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Crash Risk in Currency Returns

  • Jeremy Graveline

    (University of Minnesota)

  • Irina Zviadadze

    (London Business School)

  • Mikhail Chernov

    (London School of Economics)

We quantify the sources of risk in currency returns as a first step toward understanding the returns to currency speculation. To do this, we develop and estimate an empirical model of exchange rate dynamics using daily data for four currencies relative to the US dollar: the Australian dollar, the British pound, the Swiss franc, and the Japanese yen. The model includes (i) normal shocks with stochastic variance, (ii) jumps up and down in the exchange rate, and (iii) jumps in the variance. We identify these components using data on exchange rates and at-the-money implied variances. We nd that the probability of an upward (downward) jump in the exchange rate, associated with depreciation (appreciation) of the US dollar, is increasing in the domestic (foreign) interest rate. The probability of jumps in variance is increasing in the variance but not related to interest rates. Many of the jumps in exchange rates are associated with macroeconomic and political news, but jumps in variance are not. On average, jumps account for 25% (and can be as high as 40%) of total currency risk over horizons of one to three months. Preliminary analysis suggests that properties of currency returns correspond to observed option smiles and that jump risk is priced.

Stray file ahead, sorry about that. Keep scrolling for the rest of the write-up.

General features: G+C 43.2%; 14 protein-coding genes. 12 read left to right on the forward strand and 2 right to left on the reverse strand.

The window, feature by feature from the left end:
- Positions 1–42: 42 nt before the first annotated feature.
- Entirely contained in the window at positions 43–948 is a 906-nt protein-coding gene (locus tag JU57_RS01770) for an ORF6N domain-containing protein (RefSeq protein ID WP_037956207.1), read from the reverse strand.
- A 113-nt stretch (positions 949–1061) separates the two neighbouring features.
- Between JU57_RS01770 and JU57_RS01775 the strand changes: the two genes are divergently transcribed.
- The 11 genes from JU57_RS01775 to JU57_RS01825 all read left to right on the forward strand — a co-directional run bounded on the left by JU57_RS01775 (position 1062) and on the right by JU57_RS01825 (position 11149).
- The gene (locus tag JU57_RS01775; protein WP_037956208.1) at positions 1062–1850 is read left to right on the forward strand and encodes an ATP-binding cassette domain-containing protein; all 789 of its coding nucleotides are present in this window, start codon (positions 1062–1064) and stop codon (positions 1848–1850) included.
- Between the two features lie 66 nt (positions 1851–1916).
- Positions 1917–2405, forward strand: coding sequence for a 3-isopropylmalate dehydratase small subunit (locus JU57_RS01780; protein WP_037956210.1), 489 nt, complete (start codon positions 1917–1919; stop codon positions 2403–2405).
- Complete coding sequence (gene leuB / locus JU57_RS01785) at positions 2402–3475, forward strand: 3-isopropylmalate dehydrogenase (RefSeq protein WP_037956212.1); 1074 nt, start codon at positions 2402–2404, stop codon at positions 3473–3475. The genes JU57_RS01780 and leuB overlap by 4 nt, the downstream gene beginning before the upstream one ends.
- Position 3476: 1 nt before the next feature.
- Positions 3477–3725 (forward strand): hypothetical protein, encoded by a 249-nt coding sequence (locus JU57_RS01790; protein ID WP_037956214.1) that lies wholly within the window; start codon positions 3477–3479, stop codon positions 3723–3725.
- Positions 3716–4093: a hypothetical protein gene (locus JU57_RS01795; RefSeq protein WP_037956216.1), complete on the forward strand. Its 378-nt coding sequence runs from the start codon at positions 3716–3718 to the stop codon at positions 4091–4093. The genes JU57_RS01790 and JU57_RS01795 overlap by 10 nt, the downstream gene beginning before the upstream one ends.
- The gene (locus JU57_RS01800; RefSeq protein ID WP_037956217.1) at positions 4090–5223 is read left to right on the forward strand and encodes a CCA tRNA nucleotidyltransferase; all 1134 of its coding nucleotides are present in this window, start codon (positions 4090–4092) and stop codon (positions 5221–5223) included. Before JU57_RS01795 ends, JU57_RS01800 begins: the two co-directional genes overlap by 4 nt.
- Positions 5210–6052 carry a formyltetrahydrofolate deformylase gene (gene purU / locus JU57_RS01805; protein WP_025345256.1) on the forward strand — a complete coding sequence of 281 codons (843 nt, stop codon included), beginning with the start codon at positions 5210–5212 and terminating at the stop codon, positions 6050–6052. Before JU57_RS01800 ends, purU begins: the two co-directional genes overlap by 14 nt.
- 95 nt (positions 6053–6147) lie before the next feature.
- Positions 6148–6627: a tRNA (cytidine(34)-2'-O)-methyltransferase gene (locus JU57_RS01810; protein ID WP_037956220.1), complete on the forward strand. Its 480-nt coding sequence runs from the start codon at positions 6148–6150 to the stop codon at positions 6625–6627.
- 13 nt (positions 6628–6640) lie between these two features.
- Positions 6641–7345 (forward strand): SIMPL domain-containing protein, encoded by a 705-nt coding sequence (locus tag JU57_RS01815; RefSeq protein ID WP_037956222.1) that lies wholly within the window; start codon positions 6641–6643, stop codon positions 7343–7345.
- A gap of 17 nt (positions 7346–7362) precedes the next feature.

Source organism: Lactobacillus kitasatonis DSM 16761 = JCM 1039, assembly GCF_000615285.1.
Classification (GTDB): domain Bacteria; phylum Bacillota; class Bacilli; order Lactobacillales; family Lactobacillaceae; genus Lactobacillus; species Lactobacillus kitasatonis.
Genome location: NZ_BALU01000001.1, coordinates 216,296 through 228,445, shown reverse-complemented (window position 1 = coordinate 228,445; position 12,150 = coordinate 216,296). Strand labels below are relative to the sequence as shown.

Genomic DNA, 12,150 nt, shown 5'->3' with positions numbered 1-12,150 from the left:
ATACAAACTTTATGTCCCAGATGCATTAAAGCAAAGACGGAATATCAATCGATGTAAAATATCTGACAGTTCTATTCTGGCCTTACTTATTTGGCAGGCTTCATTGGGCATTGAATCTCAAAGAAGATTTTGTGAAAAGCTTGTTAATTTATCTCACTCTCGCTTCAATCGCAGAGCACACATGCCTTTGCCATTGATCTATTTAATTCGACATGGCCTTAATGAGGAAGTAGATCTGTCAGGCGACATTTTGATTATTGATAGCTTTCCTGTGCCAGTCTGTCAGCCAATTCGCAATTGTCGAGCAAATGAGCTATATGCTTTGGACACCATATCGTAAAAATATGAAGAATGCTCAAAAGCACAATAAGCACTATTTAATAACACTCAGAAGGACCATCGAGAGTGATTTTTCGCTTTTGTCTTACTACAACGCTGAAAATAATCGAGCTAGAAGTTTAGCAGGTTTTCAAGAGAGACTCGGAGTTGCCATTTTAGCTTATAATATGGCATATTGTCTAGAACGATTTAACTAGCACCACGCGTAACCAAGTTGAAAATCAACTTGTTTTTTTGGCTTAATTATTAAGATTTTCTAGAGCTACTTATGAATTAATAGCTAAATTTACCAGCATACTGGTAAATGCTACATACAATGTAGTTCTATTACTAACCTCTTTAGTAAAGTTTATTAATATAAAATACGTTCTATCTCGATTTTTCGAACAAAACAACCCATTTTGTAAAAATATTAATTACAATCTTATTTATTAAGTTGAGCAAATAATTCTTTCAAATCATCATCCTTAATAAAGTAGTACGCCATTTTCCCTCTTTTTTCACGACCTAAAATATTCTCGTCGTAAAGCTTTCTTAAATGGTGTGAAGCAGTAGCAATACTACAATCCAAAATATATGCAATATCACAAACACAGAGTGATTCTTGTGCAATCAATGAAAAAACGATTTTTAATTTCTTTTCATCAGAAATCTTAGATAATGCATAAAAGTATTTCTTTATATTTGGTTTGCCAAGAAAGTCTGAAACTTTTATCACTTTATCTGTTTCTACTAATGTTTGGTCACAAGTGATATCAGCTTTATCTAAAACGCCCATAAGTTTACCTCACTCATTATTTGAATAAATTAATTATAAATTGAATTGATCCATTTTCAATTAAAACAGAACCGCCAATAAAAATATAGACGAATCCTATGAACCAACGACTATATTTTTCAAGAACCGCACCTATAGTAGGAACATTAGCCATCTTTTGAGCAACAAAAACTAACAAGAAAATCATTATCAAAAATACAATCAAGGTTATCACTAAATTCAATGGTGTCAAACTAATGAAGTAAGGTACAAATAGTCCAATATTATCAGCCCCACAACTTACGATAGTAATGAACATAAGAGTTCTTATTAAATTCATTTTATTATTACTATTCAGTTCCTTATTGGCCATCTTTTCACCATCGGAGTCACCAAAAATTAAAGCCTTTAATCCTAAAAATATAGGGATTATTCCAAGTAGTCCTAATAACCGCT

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Paper provided by Society for Economic Dynamics in its series 2012 Meeting Papers with number 753.

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Date of creation: 2012
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Handle: RePEc:red:sed012:753
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